We’re now approaching our fourth year of RV’ing. Once our home is finished next year, it’ll be time to move on to the next chapter of our lives so, in the meantime, we intend to make the most of the opportunity while it lasts. We’ve covered much of the US in the past three years, with the exception of the northeast, so what better time of year to visit than during the fall when the colors are at their best.
We mapped out a route that would take us through ten different states during the next three weeks, (these “fulltime” RV’ers cheated somewhat – read on!), finishing up in Memphis, TN, for our annual fall conference. First stop was Indianapolis, IN, where we took a tour of the Motor Speedway – called the Brickyard. That was fun!
In the museum there, Mick saw this “beautiful” Manx Norton racing bike, circa 1958, which brought back memories of his youth.
From there we drove to Pittsburgh, PA, and what a surprise! We had imagined Pittsburgh to be a dirty, industrial town, similar to Sheffield in the north of England, but it’s truly a beautiful city. Not only was it great seeing our friends, Marc & Kelly, again, (their son, Lars, is now an energetic 2 year old), but it was also interesting to see their renovation of the old house they bought last year. It’s in a gorgeous area with a couple of acres of land, and what a great job they’ve done!
We had also decided, in the interest of time, that we would leave the RV here and continue on our way to New England in the comfort of a rental car, picking up the RV on our way back the following week. (“Fulltime” RV’ers?!)
New England is well known for its B&B’s so this was something of a mini vacation. The weather was perfect and the colors were every bit as magnificent as we had imagined. We were particularly taken with Stowe and Woodstock in Vermont, which are named for villages we love back in the Cotswolds in England – every bit as beautiful.In Stowe we stayed at May Farm, a quaint little B&B complete with Antique Shop. On the advice of the owners, we had a wonderful meal down the road at the Partridge Inn. A very popular place, a reservation is normally required, but we were lucky – a party of 50 had cancelled at the last moment so we were welcomed with open arms, and the food was excellent.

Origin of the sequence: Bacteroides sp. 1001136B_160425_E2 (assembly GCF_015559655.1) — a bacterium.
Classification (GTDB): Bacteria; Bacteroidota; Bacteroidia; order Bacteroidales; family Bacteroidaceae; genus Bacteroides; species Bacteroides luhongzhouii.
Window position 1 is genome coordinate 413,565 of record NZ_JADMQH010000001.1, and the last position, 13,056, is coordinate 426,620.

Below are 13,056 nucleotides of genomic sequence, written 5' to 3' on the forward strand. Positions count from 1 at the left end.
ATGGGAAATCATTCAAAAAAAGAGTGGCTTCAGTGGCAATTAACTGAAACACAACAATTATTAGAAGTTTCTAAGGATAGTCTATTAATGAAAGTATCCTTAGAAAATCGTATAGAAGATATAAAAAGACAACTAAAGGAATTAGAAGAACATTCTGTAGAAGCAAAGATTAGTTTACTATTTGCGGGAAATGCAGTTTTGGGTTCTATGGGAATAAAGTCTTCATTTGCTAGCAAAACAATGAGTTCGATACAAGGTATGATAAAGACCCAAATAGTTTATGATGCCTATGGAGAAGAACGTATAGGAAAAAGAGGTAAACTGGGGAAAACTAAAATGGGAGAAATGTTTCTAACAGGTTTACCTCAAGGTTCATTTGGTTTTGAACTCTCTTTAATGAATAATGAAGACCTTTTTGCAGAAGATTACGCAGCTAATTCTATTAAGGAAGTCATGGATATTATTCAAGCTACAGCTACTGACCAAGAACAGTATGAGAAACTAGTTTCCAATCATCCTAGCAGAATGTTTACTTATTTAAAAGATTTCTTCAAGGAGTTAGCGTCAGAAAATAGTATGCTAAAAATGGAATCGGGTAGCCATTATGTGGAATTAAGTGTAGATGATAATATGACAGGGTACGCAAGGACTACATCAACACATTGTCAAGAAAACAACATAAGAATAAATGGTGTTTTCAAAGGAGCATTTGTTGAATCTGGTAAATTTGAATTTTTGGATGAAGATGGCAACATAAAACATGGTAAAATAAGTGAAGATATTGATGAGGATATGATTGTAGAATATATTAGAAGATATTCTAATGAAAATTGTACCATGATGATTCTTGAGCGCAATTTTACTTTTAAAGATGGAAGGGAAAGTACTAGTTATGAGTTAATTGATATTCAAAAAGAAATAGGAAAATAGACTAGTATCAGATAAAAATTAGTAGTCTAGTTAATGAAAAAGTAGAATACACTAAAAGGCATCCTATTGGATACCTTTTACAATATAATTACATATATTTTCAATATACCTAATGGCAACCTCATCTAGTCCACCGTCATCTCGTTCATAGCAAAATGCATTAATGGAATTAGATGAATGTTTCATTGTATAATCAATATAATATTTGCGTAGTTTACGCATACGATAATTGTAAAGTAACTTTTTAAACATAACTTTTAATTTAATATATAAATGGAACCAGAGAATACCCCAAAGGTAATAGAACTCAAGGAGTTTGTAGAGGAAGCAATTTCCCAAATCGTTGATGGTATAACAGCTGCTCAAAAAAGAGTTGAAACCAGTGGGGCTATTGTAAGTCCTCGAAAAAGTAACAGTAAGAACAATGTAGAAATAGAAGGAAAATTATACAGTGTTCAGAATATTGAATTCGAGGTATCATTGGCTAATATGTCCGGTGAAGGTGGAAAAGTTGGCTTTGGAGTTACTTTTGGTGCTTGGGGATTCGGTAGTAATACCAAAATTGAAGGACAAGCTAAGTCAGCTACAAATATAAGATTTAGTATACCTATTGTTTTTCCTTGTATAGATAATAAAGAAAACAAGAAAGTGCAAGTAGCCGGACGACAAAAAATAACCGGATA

A visit to Vermont wouldn’t have been complete without a stop in Bristol, the name of Mick’s hometown in England.
However, that’s where the similarities end: Bristol, England, is a large city whereas Bristol, Vermont, is a small village with a couple of churches and numerous antique shops.
It was in one of these that we found a real treasure – a turn of the century sled which will look just perfect in our log home!
We also enjoyed an afternoon in the historic picture postcard village of Peacham. You can still see the home of the Governor of the state of Vermont, circa 1810, a certain John Mattocks – of interest to me as that happens to be the name of my brother-in-law!
Another lasting memory, was the day we spent in Quechee. Returning from a run in the beautiful Quechee Gorge, a colorful hot air balloon came floating down towards the water. For a moment it looked as if was going under the bridge, but at the last minute, with a couple of bursts on the burner, it lifted up and disappeared out of sight. Sadly, as we ran through the woods, Mick turned his ankle on the root of a tree, which put paid to his running for the rest of the trip. In fact, he could scarcely walk for the next three days!
Now it was time to head towards Massachusetts, where we had arranged to meet with team members in Medford.
Finding a hotel wasn’t easy, but eventually we found a vacancy at the Andover Inn, in the grounds of Andover College, a historic building that was the original site of this exclusive school. Afternoon tea was served in grand style in the lounge, making us feel very much at home!
From here, we made a couple of stops in Rhode Island, first in Providence, the capital, and then in Newport, which was very reminiscent of a small English seaside town in summer – overcast skies and showers!
Back in Pennsylvania, we took a bus tour around the magnificent historical city of Philadelphia – in our opinion one of the finest in the country. The Liberty Bell has special significance for us “Brits”!
What a contrast it was then, to go to Lancaster county, to spend a couple of days among the Amish people. Such a simple way of life, we felt transported back in time. We stayed in an Amish run motel, ate at a local Amish restaurant, and bought a number of souvenirs for our new home – they are well known for their fine craftsmanship.
From this part of Pennsylvania, it was a short drive to Purcellville, Virginia, to spend some time with our friends, Dixie and Julian, who moved here from England with their two sons just over a year ago. They were perfect hosts, taking us to see many places of interest, including a visit to scenic Skyline Drive on the Appalachian Trail.
Our “vacation” was drawing to a close. Back to Marc and Kelly’s, we picked up the RV and headed west, stopping for a few days in Cincinnati, Ohio, and Frankfort, Kentucky, to work with our folks there.
Then we turned south to Memphis, Tennessee, for a 3-day conference, before heading back to Dallas. We had covered more than four thousand miles, seen many interesting places, met some fascinating people and made some marvelous memories. This is what life is all about.
It was cooler in Dallas than when we left four weeks earlier, but just 3 days later we were back on the road to Colorado.
What’s next? Follow us on our journey.